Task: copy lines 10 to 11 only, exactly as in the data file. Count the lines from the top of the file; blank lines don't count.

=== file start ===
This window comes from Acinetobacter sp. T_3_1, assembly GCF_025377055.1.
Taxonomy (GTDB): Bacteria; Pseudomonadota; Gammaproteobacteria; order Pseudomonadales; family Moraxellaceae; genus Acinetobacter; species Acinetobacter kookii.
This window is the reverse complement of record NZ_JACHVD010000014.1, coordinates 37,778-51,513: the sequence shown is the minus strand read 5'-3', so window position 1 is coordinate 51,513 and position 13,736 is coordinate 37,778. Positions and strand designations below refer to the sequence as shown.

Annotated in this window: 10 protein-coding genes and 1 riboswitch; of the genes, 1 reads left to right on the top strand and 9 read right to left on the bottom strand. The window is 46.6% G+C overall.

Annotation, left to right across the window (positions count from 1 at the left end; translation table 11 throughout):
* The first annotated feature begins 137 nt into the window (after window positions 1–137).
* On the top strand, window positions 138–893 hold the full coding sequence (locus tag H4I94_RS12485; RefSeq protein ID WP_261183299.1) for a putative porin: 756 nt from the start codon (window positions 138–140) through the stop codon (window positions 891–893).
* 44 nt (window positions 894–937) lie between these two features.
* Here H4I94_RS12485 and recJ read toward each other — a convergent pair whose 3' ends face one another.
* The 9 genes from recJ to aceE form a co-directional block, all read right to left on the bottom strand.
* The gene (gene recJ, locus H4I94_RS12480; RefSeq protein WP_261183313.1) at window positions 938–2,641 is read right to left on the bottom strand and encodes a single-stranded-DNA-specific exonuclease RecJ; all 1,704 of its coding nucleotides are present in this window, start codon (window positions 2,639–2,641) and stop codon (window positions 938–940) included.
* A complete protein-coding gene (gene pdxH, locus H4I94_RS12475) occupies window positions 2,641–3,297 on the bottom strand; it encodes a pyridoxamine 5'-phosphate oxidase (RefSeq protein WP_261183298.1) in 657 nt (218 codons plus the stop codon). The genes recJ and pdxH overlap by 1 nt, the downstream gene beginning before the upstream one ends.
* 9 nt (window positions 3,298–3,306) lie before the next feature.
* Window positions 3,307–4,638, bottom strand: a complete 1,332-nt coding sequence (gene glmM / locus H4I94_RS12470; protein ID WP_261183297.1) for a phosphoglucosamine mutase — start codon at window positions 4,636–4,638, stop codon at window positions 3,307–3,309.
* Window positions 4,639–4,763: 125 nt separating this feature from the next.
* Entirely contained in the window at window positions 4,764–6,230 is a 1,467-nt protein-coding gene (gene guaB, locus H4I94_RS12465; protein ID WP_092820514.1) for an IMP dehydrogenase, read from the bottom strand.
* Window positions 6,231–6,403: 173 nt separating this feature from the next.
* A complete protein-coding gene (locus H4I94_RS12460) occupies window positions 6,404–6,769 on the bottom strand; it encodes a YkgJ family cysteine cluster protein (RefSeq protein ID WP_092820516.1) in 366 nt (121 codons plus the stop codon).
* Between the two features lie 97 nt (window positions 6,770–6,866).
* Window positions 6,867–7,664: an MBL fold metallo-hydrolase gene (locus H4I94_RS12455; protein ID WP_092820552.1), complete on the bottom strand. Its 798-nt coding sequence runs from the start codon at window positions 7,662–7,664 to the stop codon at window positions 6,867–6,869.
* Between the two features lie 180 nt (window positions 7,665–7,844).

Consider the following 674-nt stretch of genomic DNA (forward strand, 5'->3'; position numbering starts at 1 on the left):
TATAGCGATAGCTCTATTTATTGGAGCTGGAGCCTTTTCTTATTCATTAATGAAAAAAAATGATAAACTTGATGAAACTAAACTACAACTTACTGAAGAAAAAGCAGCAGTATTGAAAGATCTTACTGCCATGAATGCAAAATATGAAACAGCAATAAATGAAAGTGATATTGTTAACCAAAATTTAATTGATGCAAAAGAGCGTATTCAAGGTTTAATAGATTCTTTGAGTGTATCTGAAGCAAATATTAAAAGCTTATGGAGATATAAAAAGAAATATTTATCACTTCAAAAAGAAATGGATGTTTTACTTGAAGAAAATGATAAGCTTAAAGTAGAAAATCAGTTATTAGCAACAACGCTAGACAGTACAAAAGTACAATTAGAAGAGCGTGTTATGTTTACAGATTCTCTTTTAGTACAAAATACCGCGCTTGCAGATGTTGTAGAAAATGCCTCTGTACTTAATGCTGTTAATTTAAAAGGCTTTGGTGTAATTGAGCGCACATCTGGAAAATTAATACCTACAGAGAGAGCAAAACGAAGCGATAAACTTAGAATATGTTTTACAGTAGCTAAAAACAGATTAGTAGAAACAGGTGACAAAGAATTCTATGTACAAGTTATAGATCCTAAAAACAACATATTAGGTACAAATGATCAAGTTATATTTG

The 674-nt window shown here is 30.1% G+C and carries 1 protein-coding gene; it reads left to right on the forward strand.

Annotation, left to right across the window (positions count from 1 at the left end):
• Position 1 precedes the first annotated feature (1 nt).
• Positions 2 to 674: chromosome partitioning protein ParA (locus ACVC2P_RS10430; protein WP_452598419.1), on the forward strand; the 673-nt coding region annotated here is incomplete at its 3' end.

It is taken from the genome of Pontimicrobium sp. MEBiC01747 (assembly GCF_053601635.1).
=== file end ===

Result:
* The 9 genes from recJ to aceE form a co-directional block, all read right to left on the bottom strand.
* The gene (gene recJ, locus H4I94_RS12480; RefSeq protein WP_261183313.1) at window positions 938–2,641 is read right to left on the bottom strand and encodes a single-stranded-DNA-specific exonuclease RecJ; all 1,704 of its coding nucleotides are present in this window, start codon (window positions 2,639–2,641) and stop codon (window positions 938–940) included.